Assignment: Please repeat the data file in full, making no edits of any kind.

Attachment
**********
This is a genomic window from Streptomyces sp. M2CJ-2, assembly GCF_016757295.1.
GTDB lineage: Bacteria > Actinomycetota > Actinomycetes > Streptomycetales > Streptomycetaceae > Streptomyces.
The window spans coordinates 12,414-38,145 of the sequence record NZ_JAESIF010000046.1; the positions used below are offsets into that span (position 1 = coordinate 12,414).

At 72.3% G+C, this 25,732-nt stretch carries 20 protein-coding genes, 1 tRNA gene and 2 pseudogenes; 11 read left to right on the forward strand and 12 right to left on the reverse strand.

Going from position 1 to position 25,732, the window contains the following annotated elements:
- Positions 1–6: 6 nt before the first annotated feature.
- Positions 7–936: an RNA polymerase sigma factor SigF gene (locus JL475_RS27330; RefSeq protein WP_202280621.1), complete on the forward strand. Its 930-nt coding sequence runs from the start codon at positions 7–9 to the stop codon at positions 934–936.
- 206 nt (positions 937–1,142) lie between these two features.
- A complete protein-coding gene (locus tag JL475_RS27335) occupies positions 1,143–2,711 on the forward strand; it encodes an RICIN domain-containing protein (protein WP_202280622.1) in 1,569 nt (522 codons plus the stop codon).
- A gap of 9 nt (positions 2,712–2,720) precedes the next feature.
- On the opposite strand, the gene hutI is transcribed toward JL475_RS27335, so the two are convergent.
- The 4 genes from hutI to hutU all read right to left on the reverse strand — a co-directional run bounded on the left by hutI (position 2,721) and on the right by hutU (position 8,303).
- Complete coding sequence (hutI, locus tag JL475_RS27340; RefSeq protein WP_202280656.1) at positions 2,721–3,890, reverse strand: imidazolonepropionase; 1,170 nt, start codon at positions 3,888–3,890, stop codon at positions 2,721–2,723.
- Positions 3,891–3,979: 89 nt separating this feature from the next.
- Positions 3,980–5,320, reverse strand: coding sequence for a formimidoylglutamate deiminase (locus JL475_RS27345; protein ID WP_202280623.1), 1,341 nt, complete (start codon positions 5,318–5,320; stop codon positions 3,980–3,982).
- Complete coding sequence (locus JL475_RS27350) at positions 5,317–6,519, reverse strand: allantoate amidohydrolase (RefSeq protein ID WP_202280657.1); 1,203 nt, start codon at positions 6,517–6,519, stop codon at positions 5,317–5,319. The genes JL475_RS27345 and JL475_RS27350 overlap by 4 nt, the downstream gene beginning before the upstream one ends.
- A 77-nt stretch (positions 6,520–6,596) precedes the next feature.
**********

This is a genomic window from Streptomyces sp. M2CJ-2, assembly GCF_016757295.1.
GTDB lineage: Bacteria > Actinomycetota > Actinomycetes > Streptomycetales > Streptomycetaceae > Streptomyces.
The window spans coordinates 12,414-38,145 of the sequence record NZ_JAESIF010000046.1; the positions used below are offsets into that span (position 1 = coordinate 12,414).

At 72.3% G+C, this 25,732-nt stretch carries 20 protein-coding genes, 1 tRNA gene and 2 pseudogenes; 11 read left to right on the forward strand and 12 right to left on the reverse strand.

Going from position 1 to position 25,732, the window contains the following annotated elements:
- Positions 1–6: 6 nt before the first annotated feature.
- Positions 7–936: an RNA polymerase sigma factor SigF gene (locus JL475_RS27330; RefSeq protein WP_202280621.1), complete on the forward strand. Its 930-nt coding sequence runs from the start codon at positions 7–9 to the stop codon at positions 934–936.
- 206 nt (positions 937–1,142) lie between these two features.
- A complete protein-coding gene (locus tag JL475_RS27335) occupies positions 1,143–2,711 on the forward strand; it encodes an RICIN domain-containing protein (protein WP_202280622.1) in 1,569 nt (522 codons plus the stop codon).
- A gap of 9 nt (positions 2,712–2,720) precedes the next feature.
- On the opposite strand, the gene hutI is transcribed toward JL475_RS27335, so the two are convergent.
- The 4 genes from hutI to hutU all read right to left on the reverse strand — a co-directional run bounded on the left by hutI (position 2,721) and on the right by hutU (position 8,303).
- Complete coding sequence (hutI, locus tag JL475_RS27340; RefSeq protein WP_202280656.1) at positions 2,721–3,890, reverse strand: imidazolonepropionase; 1,170 nt, start codon at positions 3,888–3,890, stop codon at positions 2,721–2,723.
- Positions 3,891–3,979: 89 nt separating this feature from the next.
- Positions 3,980–5,320, reverse strand: coding sequence for a formimidoylglutamate deiminase (locus JL475_RS27345; protein ID WP_202280623.1), 1,341 nt, complete (start codon positions 5,318–5,320; stop codon positions 3,980–3,982).
- Complete coding sequence (locus JL475_RS27350) at positions 5,317–6,519, reverse strand: allantoate amidohydrolase (RefSeq protein ID WP_202280657.1); 1,203 nt, start codon at positions 6,517–6,519, stop codon at positions 5,317–5,319. The genes JL475_RS27345 and JL475_RS27350 overlap by 4 nt, the downstream gene beginning before the upstream one ends.
- A 77-nt stretch (positions 6,520–6,596) precedes the next feature.